Monday, 1 September 2014

The Olympiad Summary - The Issues

There were a variety of comments online about the recently completed Chess Olympiad in Tromso, from glowing endorsement to scathing criticism ... so I thought I'd give my impressions of some of these issues & whether I thought some of these comments were justified or not.

Tromso in northern Norway was chosen as the venue for the 2014 Chess Olympiad at the 2010 Olympiad in Khanty-Mansiysk. There were some issues in the lead-up to the event, most notably in terms of funding for the event & an apparent hole in the budget. In the end, these dramas were overcome & the Olympiad went ahead as planned.
Norway is an expensive country ($1 Australian is equivalent to just under 5 Norwegian Krone) & this was something of an issue during the event (and explains why I didn't get a haircut while in Norway!), however for players & officials this was reduced as an issue as meals were supplied at hotels in Norway. However for those visiting, or finding alternative accommodation, it was a very expensive trip. The general cost of things also meant reduced socialising away from the chess from what I heard, as the usual shout of a round of drinks was much more expensive than one would normally expect to pay!
The expensive hairdresser - men's haircuts from just under $60, while women's haircuts will set you back almost $100
The budget barber - just under $40 for men & $50 for women!
Fancy some takeaway? Burgers from 117Kr (just over $20); Kebabs from 89Kr (about $15); Fish & Chips for 99Kr (about $17) ... Norway is not a cheap place!

However on the positive side of things, the city of Tromso was a great place - easy to get around, friendly people (quite a lot spoke English as well as Norwegian) & plenty to see outside the chess. The view from the top of the cable car on the nearby Mount Storsteinen of the city (on an island) was fantastic!
Lovely view of Tromso from Mount Storsteinen
The venue, the Mackhallen, came under criticism from a variety of sources for a variety of reasons. The most common criticisms that I have read have included: the playing hall was cold & lacked air circulation; the hall was noisy; the hall was not big enough & players were cramped; toilets were not suitable; security checks took too long; medical facilities were inadequate; I'm sure there were others that I have not mentioned, but I'll leave my comments to the issues listed.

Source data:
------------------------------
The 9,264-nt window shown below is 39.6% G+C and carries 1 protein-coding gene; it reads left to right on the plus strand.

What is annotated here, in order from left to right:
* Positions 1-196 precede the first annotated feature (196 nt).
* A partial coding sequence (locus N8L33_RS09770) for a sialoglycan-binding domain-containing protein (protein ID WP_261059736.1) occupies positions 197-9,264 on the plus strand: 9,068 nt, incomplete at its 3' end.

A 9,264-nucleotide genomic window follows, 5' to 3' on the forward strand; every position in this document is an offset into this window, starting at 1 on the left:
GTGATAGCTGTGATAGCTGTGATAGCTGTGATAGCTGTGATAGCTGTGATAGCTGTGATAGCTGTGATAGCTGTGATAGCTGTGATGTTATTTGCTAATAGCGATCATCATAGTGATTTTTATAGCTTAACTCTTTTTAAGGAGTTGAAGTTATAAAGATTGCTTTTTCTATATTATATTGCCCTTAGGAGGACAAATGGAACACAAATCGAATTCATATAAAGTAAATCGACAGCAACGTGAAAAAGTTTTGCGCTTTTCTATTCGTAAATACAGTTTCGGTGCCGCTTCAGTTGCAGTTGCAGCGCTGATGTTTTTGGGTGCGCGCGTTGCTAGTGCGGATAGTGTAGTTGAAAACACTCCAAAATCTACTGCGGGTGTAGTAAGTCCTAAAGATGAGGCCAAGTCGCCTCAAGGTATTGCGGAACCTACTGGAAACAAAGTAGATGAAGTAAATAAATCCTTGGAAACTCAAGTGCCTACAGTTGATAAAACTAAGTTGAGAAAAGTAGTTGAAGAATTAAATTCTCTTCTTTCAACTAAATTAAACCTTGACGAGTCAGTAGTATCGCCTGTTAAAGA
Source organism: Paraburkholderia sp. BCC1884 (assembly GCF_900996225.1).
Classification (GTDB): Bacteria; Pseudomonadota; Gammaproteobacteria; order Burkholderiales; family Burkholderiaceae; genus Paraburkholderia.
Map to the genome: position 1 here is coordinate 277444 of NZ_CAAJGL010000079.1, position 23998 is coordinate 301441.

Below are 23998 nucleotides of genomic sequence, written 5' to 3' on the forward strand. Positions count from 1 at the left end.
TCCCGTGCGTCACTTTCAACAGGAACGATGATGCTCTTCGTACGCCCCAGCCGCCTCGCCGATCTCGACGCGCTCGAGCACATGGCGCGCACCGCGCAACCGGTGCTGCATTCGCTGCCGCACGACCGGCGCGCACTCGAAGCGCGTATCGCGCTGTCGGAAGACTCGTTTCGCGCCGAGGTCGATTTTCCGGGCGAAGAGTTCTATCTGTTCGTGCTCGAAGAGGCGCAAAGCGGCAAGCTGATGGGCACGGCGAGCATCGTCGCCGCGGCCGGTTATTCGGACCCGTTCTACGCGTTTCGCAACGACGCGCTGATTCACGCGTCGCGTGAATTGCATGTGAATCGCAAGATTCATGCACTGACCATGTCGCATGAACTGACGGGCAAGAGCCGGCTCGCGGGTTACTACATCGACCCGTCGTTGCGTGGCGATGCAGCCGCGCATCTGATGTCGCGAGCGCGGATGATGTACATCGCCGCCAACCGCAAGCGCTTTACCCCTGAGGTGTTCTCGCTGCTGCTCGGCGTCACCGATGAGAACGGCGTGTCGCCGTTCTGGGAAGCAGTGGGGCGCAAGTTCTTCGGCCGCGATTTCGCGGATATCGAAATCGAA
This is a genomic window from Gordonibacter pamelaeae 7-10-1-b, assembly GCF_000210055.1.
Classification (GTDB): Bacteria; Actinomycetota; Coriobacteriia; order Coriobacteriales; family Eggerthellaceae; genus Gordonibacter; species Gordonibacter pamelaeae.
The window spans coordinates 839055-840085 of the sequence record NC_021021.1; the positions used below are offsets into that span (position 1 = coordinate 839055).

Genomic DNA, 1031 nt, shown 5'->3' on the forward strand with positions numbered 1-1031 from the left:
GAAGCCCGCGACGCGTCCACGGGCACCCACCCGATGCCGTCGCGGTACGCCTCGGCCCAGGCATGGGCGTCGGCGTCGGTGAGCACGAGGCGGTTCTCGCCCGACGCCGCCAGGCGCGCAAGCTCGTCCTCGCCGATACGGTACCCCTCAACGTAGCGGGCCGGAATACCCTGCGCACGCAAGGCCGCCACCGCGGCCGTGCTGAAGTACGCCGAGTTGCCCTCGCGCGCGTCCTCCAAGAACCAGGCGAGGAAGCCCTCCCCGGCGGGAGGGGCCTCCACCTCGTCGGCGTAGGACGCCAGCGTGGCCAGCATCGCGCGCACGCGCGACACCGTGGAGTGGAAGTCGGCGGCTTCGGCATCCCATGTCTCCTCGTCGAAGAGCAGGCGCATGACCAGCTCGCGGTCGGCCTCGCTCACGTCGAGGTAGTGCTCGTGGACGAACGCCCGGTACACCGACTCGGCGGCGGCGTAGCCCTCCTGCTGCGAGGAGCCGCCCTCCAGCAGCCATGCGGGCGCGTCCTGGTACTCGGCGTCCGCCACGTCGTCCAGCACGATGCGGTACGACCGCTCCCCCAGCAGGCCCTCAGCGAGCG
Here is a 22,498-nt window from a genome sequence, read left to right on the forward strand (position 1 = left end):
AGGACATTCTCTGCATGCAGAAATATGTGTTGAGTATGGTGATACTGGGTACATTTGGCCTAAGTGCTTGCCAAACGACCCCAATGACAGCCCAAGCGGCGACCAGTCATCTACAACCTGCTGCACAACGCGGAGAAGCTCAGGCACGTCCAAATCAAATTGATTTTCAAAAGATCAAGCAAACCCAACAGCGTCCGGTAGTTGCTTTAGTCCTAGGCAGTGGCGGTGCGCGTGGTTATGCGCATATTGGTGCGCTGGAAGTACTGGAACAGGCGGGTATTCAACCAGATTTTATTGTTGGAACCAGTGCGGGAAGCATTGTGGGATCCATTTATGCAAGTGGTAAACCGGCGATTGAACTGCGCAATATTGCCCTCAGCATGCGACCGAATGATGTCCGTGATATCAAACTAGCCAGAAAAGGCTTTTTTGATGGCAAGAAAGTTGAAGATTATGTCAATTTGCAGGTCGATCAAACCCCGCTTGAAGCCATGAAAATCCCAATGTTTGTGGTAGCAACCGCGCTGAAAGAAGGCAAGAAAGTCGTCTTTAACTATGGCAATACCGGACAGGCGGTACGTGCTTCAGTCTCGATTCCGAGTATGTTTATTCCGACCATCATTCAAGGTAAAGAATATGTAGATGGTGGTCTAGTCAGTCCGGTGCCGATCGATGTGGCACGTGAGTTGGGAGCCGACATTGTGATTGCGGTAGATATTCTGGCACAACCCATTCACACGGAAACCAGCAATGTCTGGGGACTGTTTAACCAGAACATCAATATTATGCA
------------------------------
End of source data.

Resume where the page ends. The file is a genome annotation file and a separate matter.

Although the playing hall did not have air conditioning, I found the it to be fine in terms of temperature. I was in sector 5 & at the end of sector 5 was a corridor to the audience entrance, so this allowed for some fresh air to get into the building, but not too much to be overly cold. I can't really speak for the experiences of others in other parts of the building, but I had no issues.
If you read my first blog from the Olympiad (here), you will notice that I make mention of the lack of noise & how quiet I found the venue & I stand by those comments. Yes, there was usually a loud boat horn that went off about an hour into the round, but this lasted for about 5 or at most 10 seconds, so can hardly be called a significant distraction.
Room & Space
One issue that was identified early in the Olympiad planning (here) was that there were to be no small tables for match arbiters. Although I do not have previous experience at Olympiads to compare, I found the arrangements in Tromso to be perfectly fine. There had also been some discussion that the playing hall was too crowded, but on the contrary, I thought there was plenty of room for players, officials, spectators & anyone else who needed access the playing area.